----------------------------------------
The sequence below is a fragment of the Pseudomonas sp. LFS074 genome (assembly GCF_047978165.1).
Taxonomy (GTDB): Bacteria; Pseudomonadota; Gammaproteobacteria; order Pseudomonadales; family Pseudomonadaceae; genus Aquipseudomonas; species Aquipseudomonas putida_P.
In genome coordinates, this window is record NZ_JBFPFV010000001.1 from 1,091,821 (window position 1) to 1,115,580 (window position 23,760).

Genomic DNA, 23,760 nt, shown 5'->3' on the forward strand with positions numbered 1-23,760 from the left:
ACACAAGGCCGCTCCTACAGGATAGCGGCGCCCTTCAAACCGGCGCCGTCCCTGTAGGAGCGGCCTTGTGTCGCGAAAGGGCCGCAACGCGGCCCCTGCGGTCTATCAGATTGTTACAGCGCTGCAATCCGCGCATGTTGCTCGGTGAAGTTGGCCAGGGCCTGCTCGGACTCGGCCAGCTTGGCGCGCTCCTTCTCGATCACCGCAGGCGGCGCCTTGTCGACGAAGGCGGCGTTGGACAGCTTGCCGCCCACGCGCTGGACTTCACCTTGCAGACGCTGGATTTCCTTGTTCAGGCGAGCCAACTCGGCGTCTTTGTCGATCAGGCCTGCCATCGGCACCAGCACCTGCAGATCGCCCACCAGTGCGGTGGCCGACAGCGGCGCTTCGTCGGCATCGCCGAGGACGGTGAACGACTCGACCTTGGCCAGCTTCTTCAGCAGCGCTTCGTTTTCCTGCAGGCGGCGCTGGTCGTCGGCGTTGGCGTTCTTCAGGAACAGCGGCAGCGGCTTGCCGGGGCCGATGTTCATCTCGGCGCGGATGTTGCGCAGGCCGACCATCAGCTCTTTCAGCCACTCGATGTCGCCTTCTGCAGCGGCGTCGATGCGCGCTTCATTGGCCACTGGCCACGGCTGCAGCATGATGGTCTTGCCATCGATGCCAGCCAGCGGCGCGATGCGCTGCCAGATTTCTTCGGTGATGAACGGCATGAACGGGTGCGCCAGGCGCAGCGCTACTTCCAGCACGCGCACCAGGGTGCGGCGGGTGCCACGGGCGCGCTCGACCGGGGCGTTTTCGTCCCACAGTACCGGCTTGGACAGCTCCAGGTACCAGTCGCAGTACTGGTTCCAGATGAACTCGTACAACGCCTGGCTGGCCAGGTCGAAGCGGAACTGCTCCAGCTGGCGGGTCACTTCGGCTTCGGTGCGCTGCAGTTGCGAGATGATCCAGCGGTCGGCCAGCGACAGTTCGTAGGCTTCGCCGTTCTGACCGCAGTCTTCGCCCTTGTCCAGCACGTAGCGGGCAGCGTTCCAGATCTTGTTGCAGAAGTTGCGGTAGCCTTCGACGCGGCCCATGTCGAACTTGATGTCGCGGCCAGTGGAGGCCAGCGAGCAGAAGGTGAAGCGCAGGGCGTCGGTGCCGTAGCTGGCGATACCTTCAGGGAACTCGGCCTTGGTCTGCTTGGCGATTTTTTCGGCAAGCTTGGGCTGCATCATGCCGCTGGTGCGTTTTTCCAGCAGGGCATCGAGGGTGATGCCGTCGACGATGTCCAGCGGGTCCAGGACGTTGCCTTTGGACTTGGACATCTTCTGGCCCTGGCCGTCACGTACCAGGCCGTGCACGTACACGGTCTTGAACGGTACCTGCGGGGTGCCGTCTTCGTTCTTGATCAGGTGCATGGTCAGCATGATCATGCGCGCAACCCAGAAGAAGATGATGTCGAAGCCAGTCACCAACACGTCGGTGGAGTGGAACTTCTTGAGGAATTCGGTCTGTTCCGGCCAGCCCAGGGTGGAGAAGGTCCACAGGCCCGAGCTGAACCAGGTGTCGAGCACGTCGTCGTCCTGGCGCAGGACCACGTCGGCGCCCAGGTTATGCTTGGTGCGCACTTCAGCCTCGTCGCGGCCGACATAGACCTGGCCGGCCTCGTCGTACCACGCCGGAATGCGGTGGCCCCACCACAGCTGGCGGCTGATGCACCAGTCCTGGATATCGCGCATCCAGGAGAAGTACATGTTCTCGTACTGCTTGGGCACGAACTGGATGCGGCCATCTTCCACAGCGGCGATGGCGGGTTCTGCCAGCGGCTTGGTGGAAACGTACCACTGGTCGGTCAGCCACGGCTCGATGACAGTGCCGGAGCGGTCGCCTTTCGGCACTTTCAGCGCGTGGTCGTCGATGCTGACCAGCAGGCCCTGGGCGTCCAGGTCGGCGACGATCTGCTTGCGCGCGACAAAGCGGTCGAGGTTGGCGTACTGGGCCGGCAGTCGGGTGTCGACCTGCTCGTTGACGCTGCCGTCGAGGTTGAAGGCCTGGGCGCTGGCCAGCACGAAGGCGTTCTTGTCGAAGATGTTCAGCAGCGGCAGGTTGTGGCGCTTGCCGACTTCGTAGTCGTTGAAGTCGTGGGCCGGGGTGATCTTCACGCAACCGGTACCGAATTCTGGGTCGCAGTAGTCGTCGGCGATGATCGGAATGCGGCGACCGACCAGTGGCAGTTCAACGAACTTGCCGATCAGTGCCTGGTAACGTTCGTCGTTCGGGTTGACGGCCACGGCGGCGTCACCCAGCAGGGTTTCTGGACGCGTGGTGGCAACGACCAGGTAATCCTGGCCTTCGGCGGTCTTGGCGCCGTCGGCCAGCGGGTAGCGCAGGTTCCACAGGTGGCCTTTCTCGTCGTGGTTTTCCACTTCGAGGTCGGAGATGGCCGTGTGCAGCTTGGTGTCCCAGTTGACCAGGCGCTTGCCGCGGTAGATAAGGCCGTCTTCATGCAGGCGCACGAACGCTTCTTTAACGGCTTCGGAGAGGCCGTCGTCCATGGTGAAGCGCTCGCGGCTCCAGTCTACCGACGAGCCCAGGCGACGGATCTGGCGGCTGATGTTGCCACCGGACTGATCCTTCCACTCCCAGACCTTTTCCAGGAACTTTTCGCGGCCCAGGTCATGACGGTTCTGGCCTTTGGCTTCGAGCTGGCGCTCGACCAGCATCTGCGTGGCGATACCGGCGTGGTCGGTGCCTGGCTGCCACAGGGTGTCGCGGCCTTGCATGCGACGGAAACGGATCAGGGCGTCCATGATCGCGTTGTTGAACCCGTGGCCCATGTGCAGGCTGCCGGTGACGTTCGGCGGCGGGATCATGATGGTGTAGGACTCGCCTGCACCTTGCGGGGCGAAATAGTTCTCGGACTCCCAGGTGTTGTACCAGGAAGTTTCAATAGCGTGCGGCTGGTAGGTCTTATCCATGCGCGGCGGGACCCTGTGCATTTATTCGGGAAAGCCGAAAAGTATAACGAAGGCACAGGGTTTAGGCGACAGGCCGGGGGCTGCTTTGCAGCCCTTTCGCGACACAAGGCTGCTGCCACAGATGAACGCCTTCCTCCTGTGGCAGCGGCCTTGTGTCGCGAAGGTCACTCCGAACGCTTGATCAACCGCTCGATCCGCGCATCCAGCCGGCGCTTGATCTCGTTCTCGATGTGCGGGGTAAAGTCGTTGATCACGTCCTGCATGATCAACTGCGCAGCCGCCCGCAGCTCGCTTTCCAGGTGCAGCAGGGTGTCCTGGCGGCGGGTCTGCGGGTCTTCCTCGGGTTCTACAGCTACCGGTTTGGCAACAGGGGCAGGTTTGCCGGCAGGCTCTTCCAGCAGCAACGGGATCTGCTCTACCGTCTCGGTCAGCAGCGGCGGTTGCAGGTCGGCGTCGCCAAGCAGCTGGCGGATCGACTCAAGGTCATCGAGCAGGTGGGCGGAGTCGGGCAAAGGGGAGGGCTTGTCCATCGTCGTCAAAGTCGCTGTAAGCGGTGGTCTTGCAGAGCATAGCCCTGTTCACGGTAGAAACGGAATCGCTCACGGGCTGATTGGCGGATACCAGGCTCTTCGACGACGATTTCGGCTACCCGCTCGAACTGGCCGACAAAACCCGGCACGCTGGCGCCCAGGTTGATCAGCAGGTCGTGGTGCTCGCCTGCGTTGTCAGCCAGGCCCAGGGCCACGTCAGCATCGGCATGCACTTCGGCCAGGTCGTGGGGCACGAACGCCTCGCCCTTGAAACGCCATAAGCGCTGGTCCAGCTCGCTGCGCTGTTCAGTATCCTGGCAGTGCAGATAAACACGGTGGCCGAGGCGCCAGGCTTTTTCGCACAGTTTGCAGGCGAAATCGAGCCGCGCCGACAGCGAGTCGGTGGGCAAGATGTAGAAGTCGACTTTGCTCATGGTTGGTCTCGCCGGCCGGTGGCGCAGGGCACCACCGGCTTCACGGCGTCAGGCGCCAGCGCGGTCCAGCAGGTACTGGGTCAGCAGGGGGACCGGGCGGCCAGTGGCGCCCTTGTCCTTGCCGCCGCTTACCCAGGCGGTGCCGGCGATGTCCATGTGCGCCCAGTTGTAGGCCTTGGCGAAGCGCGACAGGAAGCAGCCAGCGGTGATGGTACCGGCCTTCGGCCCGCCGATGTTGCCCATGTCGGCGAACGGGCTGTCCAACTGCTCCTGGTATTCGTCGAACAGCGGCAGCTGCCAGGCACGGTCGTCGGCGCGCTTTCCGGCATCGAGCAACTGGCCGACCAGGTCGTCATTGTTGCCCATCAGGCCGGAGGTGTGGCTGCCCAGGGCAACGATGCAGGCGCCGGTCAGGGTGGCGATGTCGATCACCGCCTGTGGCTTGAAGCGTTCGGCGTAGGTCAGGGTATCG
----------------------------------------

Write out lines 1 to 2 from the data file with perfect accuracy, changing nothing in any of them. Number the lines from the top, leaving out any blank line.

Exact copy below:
The sequence below is a fragment of the Pseudomonas sp. LFS074 genome (assembly GCF_047978165.1).
Taxonomy (GTDB): Bacteria; Pseudomonadota; Gammaproteobacteria; order Pseudomonadales; family Pseudomonadaceae; genus Aquipseudomonas; species Aquipseudomonas putida_P.